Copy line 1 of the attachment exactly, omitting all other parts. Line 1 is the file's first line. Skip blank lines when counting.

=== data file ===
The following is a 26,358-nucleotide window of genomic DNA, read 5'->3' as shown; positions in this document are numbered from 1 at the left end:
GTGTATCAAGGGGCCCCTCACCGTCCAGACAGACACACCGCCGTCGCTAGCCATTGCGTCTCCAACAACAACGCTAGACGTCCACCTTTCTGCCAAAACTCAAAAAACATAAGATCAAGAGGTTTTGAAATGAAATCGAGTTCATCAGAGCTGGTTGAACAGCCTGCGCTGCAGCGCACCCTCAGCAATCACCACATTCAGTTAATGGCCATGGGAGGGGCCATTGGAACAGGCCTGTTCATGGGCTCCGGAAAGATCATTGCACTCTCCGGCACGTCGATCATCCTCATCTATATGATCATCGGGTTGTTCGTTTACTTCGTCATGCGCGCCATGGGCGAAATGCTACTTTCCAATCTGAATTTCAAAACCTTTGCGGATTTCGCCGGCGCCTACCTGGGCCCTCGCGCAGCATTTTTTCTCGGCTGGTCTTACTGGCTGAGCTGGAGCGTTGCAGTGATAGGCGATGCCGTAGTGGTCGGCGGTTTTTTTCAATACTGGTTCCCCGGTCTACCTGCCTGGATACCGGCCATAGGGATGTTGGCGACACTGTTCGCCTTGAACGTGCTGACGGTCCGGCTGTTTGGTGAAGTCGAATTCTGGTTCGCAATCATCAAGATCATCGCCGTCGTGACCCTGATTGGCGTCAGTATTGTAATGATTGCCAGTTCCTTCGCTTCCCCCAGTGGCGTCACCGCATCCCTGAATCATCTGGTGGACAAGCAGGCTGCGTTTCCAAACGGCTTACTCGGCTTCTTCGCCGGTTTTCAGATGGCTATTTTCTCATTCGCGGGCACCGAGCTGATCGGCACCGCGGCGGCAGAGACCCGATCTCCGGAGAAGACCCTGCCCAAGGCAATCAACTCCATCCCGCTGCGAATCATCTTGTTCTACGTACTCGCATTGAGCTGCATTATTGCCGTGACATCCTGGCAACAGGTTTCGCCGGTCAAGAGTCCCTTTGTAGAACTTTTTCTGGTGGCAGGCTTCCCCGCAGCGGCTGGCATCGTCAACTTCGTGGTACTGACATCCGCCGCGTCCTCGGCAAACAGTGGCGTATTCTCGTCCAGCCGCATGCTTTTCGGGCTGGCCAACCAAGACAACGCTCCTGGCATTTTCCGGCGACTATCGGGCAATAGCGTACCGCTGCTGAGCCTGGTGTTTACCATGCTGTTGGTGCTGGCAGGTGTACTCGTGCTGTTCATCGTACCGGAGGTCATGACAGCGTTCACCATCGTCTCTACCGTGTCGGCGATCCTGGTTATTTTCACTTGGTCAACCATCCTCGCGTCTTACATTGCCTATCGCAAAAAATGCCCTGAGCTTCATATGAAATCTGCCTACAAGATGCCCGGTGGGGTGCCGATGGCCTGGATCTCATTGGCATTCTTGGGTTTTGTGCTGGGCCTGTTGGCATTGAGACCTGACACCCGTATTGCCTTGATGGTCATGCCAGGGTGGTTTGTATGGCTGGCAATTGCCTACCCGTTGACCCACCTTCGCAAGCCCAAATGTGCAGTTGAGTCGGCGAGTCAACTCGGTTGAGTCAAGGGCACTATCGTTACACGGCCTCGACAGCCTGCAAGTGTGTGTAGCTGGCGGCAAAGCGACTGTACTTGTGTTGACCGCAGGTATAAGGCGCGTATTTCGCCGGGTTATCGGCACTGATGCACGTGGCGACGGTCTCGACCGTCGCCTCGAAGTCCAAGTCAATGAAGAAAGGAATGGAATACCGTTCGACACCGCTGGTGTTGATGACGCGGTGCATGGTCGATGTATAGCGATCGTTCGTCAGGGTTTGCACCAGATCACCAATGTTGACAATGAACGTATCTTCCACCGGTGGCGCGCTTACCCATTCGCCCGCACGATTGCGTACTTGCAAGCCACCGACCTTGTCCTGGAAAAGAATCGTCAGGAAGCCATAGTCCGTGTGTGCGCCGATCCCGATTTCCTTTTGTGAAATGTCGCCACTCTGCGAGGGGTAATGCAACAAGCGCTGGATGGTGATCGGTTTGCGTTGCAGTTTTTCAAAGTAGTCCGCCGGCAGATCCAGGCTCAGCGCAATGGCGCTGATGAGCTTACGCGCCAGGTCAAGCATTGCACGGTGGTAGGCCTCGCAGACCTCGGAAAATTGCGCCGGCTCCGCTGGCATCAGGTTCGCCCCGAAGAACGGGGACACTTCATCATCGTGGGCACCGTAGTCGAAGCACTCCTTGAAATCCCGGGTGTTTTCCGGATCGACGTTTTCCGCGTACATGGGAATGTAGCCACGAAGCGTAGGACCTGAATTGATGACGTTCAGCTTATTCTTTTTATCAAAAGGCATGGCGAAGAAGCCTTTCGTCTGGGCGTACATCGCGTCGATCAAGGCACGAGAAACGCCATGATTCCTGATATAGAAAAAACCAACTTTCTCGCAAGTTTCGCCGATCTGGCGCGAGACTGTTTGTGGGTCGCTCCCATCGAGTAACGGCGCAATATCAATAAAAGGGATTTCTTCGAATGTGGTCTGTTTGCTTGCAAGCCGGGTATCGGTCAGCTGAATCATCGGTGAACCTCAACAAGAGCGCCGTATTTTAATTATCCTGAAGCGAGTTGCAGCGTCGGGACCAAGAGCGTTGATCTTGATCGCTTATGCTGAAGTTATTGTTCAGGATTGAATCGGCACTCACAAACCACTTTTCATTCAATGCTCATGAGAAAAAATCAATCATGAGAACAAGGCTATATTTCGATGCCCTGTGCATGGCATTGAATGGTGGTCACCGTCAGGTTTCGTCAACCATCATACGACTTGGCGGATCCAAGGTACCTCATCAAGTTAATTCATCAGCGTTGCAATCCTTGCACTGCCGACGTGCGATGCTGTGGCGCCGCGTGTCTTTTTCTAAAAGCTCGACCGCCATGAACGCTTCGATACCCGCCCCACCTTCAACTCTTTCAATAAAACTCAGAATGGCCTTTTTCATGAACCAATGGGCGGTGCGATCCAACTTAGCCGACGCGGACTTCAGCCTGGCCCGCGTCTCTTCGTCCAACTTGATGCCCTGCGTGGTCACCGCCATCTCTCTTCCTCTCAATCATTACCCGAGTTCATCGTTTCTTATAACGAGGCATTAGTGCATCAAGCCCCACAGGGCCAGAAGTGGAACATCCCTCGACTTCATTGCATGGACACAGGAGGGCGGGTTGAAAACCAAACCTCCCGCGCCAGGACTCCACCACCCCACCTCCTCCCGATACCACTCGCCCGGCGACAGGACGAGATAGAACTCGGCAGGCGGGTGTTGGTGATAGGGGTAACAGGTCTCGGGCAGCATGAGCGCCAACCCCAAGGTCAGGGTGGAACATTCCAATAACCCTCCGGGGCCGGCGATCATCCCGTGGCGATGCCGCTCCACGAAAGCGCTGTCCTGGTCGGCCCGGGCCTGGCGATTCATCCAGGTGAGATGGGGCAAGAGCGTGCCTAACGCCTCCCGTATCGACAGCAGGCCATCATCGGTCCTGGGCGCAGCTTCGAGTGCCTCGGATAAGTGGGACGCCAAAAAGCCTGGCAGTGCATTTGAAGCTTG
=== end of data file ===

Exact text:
The following is a 26,358-nucleotide window of genomic DNA, read 5'->3' as shown; positions in this document are numbered from 1 at the left end: